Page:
Hans Ulrich Obrist is the Artistic Director of contemporary art gallery, the Serpentine, in London's Kensington Gardens. An iconic figure of the art industry, he has twice been named the most powerful person in art by 'Art Review', and is known for both his prolific work and prolific travels to collaborate with artists around the world. We spoke with Hans Ulrich about his journey from Zurich to London, where he finds inspiration and a few unexpected places to visit at 3am.
ON WHERE YOU LIVE
I live in Kensington, West London.
ON WHERE YOU GREW UP
I grew up in Switzerland in the 1980’s. I grew up in a country which was full of museums so it allowed me to get excited by art because there is such a density of museums in Switzerland. I was very grateful for a lot of things I could experience as a kid.
ON WHAT FIRST MOTIVATED YOU TO MOVE ABROAD
I always said in terms of writing, when you’re too comfortable in a language that it’s kind of more productive when you’re in a language that is not your mother tongue, and that slight discomfort is actually very productive for the brain and thinking. And so I felt a great desire to step outside my own language into different languages. In school I learned Russian, Spanish, French, English, German, to kind of get ready to leave, I had that plan already when I was 11. I wanted to leave as Switzerland doesn’t really have a big city so there isn’t really a metropolitan space. I was always magnetically attracted to bigger cities, I’d go by night train to Milan to Rome to Paris to Berlin, to the bigger cities around Switzerland.
ON YOUR RELATIONSHIP WITH LONDON
You keep discovering new things in London. It’s very different in a way from a city which has a grid, which at a certain moment you can orient yourself in the grid where everything is overseeable. Instead of of having this masterplan London is very self-organised and it just kept growing, and it means that almost everyday you discover new things still after ten years.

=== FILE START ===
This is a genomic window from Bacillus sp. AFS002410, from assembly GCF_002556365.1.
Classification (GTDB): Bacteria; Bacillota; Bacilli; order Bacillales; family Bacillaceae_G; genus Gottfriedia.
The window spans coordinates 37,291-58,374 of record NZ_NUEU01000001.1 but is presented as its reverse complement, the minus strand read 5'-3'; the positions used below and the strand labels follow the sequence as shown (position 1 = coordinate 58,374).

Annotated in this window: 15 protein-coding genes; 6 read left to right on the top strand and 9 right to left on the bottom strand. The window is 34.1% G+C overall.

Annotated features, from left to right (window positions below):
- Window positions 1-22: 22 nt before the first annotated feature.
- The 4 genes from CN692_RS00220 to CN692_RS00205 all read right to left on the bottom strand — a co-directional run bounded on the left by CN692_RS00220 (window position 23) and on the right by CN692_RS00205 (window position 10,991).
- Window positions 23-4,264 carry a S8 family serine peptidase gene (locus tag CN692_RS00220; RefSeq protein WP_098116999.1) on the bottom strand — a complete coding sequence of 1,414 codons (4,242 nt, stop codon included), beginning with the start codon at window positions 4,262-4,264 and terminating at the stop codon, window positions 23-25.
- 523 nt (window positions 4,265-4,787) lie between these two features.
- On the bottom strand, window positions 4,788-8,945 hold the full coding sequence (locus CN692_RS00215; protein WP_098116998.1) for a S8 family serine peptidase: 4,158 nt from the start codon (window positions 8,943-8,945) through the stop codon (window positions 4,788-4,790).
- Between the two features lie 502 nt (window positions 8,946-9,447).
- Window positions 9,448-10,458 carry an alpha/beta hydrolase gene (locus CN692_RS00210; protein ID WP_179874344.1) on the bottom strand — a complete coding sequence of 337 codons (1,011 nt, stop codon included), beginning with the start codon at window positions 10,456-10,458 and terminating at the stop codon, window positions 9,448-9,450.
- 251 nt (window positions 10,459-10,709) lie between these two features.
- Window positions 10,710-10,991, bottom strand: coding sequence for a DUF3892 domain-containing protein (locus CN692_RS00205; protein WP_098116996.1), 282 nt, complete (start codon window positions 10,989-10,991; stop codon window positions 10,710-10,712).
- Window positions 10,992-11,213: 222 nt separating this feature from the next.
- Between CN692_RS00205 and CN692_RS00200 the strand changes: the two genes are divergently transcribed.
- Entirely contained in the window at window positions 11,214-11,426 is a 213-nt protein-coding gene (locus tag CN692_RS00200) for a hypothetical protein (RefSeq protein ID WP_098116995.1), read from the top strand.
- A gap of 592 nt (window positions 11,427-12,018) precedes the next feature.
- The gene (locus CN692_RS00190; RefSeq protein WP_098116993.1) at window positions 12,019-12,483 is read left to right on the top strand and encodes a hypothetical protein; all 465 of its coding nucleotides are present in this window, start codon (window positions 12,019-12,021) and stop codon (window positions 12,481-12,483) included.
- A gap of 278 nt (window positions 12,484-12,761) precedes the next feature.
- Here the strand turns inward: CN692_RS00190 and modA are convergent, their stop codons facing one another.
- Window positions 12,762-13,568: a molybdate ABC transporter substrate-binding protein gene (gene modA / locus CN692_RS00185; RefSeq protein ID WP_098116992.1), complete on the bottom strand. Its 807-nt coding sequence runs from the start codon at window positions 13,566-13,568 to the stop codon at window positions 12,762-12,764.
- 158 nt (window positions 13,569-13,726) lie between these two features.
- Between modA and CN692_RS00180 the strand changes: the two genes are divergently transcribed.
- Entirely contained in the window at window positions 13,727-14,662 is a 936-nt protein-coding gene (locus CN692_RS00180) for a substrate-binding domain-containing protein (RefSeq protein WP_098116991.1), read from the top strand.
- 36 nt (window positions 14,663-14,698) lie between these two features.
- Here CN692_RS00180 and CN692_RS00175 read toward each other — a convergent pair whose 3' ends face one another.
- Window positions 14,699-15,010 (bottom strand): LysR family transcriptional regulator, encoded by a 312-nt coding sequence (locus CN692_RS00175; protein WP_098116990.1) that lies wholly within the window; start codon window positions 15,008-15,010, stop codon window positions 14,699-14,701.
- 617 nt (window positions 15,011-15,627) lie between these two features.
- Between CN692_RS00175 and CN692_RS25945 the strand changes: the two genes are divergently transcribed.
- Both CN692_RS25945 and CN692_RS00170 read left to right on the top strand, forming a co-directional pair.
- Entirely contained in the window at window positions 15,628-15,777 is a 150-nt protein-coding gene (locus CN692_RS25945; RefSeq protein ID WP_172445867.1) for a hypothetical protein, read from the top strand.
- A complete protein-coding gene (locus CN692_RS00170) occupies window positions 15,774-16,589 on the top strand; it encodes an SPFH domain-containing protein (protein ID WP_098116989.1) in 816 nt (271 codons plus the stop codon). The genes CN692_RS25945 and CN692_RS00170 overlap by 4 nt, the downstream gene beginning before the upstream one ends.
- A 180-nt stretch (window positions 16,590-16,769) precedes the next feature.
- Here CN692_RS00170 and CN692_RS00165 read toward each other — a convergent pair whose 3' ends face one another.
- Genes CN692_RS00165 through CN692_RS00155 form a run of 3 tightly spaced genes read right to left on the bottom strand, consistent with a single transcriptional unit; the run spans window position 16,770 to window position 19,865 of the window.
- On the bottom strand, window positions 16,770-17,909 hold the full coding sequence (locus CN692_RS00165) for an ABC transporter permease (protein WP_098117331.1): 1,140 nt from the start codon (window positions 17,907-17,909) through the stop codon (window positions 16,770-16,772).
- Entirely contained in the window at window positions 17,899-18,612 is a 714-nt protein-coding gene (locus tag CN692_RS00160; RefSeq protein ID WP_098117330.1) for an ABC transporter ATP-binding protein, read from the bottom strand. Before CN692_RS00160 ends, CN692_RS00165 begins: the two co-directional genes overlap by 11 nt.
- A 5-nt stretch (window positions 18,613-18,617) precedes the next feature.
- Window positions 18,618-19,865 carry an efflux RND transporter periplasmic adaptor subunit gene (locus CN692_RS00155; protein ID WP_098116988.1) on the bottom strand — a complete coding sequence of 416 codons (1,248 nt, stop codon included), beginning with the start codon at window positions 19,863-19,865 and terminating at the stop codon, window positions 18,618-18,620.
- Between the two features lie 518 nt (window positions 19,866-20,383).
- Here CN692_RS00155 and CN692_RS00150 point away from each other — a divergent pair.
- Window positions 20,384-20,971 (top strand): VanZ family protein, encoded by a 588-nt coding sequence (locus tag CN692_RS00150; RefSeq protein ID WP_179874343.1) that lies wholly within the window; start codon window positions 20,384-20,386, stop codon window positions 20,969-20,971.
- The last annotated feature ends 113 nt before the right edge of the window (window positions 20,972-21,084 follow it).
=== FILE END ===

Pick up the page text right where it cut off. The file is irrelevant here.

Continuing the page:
The first artists I met in London were Gilbert & George, they are urban flaneurs who would always go on these endless walks in London and discover everything for their art in the street. I’m basically dyslexic so I’m not really good at orientation and I’m easily getting lost, but I love the idea of getting lost. I love that in London everyday when you go to meetings you discover new things, which does not happen in many cities after living for ten years in a place. Even in Paris after a couple off years through of the Seine I always knew where I was. Still after ten years London is a journey to the unknown and a journey of discovery.
ON HOW TRAVEL INFLUENCES YOUR CREATIVITY
I think in a way curating is junction making so it’s bringing things together. In a more classical sense it’s bringing together objects in a space, so a curator makes junction between objects. In my case I also make junctions between people as part of my curation. I love bringing people together – artists with other artists, artists with scientists, artists with architects. And so if you start with this premise that the curator is a junction maker, travelling is essential because I would meet someone last night in Milan and would then connect him or her to someone I meet today in London, I could see an artwork I see in a specific city and connect it to another artwork in another city and bring it together in an exhibition. So this is why I have to travel, and also because art has a lot to do with experience, you have to be present and see the art and experience it in many cases.
I was always magnetically attracted to bigger cities, I’d go by night train to Milan to Rome to Paris to Berlin, to the bigger cities around Switzerland.
ON BALANCING THE SERPENTINE AND TRAVEL
For me in the 90’s I was on a night train almost every day, and travelling 300 days a year. Then in 2000 I decided I needed to find another rhythm because I wanted to find some form of concentration. I suppose it has a lot to do with this great book on tempo which is one of my favourite books of the last couple of years, a book of Venkatesh Rao called ‘Timings Tactics and Strategy in Narrative Driven Decision Making’. It’s all about this tension between action and contemplation. Around 2000 I found my own tempo, which was to actually have a job and do exhibitions locally in a specific city (between 2000-2006 it was Paris and since 2006 is London), and to be anchored in an institution (in the Museum of Modern Art in Paris first and since 2006 as the artistic director at the Serpentine), and of course that idea meant that I had found a way to be anchored but still maintain the rhythm where I could make research. That’s why I am in London every week from Monday to Thursday, and then from Friday to Monday I’m researching and travelling. So I continue to have this research mode in which I’ve always been, and at the same time it allows me to concentrate to do my work at the Serpentine.